“This study affirms what we predicted over six years ago: The law would not significantly curb meth use or production, but it would impose a considerable burden on legitimate users of cold and allergy medicines like Claritin-D and Sudafed,” said Steve Buckstein, Cascade’s founder and Senior Policy Analyst. “With other state and federal lawmakers considering following Oregon’s lead on this issue, we thought it was critical to find out what has actually happened here since the law went into effect.”

“The prescription requirement for cold and allergy medicines containing pseudoephedrine had no more of an impact on the reduction of meth lab incidents than other measures adopted in neighboring states. In fact, the rate of mobile meth lab reductions in Oregon is nearly identical to that of six neighboring and nearby states that do not have a prescription requirement. Moreover, meth addicts in Oregon can still get access to their drug of choice,” added Buckstein. “Overall, our study raises fundamental questions about the effectiveness of Oregon’s law and whether such a prescription mandate—which impacts all consumers in the state—is warranted.”

Key findings of the study:

  • Law enforcement in Oregon report that methamphetamine remains the state’s greatest drug threat, despite the reduction in in-state meth production, and contributes the most towards drug-related crime.
  • Methamphetamine lab incidents in Oregon declined more than 90 percent between 2004 and 2010. Most of this decline occurred before the prescription-only law went into effect in 2006.
  • Six neighboring states including Washington and California experienced similar declines in meth lab reductions without imposing a prescription requirement during the same time frame.
  • The number of methamphetamine admissions to substance abuse centers in Oregon declined about 23 percent from 2006 to 2009, the exact same rate as the rest of the United States. Usage was slightly higher in California at 29 percent and slightly lower in Washington at 20 percent.
  • Legitimate users of pseudoephedrine in Oregon incur additional costs as a result of this law, because it requires a doctor visit to get Sudafed and similar products that are available over-the-counter in 48 other states. Some of these additional costs are also borne by all taxpayers who fund government health care programs.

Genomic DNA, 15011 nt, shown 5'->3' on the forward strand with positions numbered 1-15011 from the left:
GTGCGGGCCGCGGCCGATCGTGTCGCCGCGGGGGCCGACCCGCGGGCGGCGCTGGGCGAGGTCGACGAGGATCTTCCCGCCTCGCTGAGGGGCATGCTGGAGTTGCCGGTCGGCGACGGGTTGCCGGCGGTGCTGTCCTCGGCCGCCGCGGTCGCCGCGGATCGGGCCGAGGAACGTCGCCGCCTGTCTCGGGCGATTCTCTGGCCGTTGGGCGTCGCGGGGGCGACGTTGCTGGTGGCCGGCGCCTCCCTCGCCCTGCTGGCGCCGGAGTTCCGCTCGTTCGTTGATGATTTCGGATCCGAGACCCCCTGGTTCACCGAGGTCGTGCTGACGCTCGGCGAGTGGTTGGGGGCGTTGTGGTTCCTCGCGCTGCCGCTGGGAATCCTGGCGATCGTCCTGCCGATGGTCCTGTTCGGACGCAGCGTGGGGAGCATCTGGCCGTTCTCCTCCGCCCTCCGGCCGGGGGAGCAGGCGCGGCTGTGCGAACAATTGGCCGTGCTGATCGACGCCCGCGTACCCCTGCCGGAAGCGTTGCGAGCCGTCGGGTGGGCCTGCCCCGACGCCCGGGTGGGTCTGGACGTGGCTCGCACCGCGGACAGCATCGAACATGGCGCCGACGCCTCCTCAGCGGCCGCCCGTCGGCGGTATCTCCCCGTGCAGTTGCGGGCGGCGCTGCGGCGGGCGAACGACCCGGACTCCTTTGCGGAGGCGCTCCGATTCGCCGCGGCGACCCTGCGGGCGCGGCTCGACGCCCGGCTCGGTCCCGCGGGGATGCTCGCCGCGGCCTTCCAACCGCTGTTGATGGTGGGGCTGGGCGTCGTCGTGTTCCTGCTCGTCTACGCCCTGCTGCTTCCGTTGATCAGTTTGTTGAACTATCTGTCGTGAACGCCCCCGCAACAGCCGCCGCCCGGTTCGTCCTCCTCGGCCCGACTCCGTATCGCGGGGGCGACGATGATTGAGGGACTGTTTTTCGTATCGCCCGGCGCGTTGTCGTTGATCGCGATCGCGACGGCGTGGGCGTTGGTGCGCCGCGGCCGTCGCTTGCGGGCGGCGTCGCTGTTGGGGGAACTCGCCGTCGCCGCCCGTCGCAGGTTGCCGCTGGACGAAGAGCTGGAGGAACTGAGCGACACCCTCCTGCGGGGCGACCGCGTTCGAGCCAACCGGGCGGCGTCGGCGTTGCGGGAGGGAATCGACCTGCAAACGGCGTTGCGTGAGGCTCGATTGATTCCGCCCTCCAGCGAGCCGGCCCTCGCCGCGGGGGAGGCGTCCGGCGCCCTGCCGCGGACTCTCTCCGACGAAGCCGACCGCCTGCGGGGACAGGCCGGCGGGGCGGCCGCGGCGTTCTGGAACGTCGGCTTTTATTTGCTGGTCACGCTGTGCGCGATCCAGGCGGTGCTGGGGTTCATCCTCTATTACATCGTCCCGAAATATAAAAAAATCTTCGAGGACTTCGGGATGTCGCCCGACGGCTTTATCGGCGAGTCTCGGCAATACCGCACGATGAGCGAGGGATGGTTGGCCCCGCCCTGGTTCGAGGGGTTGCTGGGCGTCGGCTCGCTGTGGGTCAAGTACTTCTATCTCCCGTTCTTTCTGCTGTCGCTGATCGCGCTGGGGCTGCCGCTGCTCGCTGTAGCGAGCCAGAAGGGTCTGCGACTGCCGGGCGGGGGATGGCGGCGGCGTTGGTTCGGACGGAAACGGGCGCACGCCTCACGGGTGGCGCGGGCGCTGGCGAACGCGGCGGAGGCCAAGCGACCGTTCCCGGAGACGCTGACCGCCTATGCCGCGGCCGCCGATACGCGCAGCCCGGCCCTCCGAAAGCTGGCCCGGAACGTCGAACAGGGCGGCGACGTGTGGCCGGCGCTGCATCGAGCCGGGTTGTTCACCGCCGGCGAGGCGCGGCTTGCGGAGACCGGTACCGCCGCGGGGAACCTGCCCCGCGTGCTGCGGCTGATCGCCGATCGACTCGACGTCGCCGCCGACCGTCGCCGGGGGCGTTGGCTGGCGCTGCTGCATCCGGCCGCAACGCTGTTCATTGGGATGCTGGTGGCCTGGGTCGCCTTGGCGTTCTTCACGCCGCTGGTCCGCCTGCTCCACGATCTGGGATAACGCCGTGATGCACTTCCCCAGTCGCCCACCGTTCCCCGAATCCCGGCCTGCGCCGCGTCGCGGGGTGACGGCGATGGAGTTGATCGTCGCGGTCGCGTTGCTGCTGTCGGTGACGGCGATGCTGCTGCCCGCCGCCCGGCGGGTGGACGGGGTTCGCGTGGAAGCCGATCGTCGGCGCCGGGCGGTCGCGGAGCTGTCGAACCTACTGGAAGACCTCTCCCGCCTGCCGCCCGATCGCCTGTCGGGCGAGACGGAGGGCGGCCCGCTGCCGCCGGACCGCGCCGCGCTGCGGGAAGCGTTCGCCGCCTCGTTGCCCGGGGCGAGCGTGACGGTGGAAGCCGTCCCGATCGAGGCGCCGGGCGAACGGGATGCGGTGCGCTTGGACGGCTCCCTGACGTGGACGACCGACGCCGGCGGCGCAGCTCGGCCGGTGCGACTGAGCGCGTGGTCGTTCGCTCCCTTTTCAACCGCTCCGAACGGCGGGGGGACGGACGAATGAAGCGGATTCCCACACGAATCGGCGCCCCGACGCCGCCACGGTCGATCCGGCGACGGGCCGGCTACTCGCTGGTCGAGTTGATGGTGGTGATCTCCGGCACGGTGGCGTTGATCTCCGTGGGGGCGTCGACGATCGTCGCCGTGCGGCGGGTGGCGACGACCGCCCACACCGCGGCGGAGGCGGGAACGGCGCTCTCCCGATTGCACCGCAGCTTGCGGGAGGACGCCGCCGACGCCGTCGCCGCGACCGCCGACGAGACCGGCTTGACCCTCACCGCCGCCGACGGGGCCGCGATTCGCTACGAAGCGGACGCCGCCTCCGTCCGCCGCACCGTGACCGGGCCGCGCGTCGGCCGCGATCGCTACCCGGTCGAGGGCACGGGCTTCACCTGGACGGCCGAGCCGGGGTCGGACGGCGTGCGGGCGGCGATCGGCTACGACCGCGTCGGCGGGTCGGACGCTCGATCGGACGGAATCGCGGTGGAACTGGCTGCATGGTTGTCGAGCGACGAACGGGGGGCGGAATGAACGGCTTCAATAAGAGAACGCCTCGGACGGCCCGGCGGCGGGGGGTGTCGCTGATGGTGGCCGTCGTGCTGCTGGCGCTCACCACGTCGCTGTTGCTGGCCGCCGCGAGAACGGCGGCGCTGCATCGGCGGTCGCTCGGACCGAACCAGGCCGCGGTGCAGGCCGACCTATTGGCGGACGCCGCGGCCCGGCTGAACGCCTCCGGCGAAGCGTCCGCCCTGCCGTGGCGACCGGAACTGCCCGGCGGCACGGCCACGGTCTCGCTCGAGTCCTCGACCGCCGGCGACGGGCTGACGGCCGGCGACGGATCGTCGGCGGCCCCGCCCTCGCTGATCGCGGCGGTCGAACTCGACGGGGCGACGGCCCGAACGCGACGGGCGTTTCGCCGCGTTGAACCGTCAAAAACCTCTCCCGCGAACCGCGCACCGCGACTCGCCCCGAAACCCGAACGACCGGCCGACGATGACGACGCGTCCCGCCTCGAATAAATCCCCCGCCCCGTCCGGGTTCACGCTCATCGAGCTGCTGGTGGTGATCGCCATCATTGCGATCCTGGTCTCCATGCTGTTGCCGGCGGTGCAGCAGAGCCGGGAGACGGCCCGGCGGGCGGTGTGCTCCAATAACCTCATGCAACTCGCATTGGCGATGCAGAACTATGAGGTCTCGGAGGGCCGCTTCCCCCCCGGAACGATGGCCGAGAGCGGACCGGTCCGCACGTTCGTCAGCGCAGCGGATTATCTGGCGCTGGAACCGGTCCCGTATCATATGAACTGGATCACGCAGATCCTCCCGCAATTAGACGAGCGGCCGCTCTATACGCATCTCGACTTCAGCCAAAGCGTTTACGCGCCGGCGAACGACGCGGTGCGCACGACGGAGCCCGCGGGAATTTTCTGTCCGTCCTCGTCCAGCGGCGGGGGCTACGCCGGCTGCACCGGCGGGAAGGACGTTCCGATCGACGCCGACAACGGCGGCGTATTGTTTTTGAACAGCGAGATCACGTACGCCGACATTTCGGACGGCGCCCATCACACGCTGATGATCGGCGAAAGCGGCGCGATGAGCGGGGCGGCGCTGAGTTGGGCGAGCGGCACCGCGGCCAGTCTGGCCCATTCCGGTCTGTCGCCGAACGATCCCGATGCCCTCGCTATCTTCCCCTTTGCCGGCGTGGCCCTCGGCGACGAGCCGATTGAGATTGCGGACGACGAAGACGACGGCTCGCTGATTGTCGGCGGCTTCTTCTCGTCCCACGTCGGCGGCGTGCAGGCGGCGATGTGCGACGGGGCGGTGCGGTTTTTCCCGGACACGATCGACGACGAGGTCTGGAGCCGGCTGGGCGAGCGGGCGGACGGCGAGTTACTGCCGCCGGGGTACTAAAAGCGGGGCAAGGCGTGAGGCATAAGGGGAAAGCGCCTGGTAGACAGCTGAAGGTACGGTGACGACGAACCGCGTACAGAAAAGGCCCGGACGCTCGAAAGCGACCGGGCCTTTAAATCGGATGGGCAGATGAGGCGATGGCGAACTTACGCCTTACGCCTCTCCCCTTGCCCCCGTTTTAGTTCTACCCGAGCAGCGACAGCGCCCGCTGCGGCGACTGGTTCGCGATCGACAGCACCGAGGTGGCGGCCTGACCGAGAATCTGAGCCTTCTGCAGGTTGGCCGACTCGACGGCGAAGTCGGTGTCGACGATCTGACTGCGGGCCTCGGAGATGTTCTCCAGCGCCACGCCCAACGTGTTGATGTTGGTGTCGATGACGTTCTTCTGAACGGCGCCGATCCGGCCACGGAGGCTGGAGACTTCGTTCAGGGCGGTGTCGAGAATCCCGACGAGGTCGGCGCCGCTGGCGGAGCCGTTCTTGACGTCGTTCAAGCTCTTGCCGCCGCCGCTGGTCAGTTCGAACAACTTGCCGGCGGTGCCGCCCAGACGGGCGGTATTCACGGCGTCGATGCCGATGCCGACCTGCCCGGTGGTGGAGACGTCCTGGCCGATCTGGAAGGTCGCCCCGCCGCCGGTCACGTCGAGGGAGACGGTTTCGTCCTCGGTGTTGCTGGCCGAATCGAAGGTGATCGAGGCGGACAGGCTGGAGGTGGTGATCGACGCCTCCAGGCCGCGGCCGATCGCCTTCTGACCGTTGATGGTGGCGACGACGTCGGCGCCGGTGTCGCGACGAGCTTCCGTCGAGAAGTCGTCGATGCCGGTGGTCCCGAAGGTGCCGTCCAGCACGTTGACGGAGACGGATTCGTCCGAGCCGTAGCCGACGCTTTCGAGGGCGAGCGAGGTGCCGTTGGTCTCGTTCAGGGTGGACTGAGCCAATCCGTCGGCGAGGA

The first part of the study examines whether the manufacture and availability of methamphetamine in Oregon is substantially different from similar states and similar regions of the country. Part two examines trends in indicators that track methamphetamine production, such as Oregon’s lab incidents compared to other states. Part three examines trends in indicators of methamphetamine use, such as substance abuse-related admissions in Oregon compared to other geographies. And finally, part four explores the costs, financial and otherwise, to consumers.

The report’s findings are consistent with studies conducted by other independent groups, such as Oregon’s High Intensity Drug Area (HIDTA), which reported: Methamphetamine continues to be highly available and widely used throughout the HIDTA region and remains the most serious drug threat to Oregon” (“Threat Assessment & Counter-Drug Strategy,” 2011 Oregon High Intensity Drug Trafficking Areas (HIDTA) Report, Accessed 9/26/11).

Please visit the Cascade Policy Institute website to read the entire study, entitled

Making Cold Medicine Rx-Only Did Not Reduce Meth Use
Analyzing the Impact of Oregon’s Prescription-Only Pseudoephedrine Requirement

The study was conducted by Chris Stomberg, Ph.D., a Partner, and Arun Sharma, a Principal, in the Antitrust and Competition, and Healthcare practices at Bates White, LLC, an economic consulting firm based in Washington, D.C. Primary report author Chris Stomberg can be contacted at chris.stomberg@bateswhite.com or (202) 747-1421.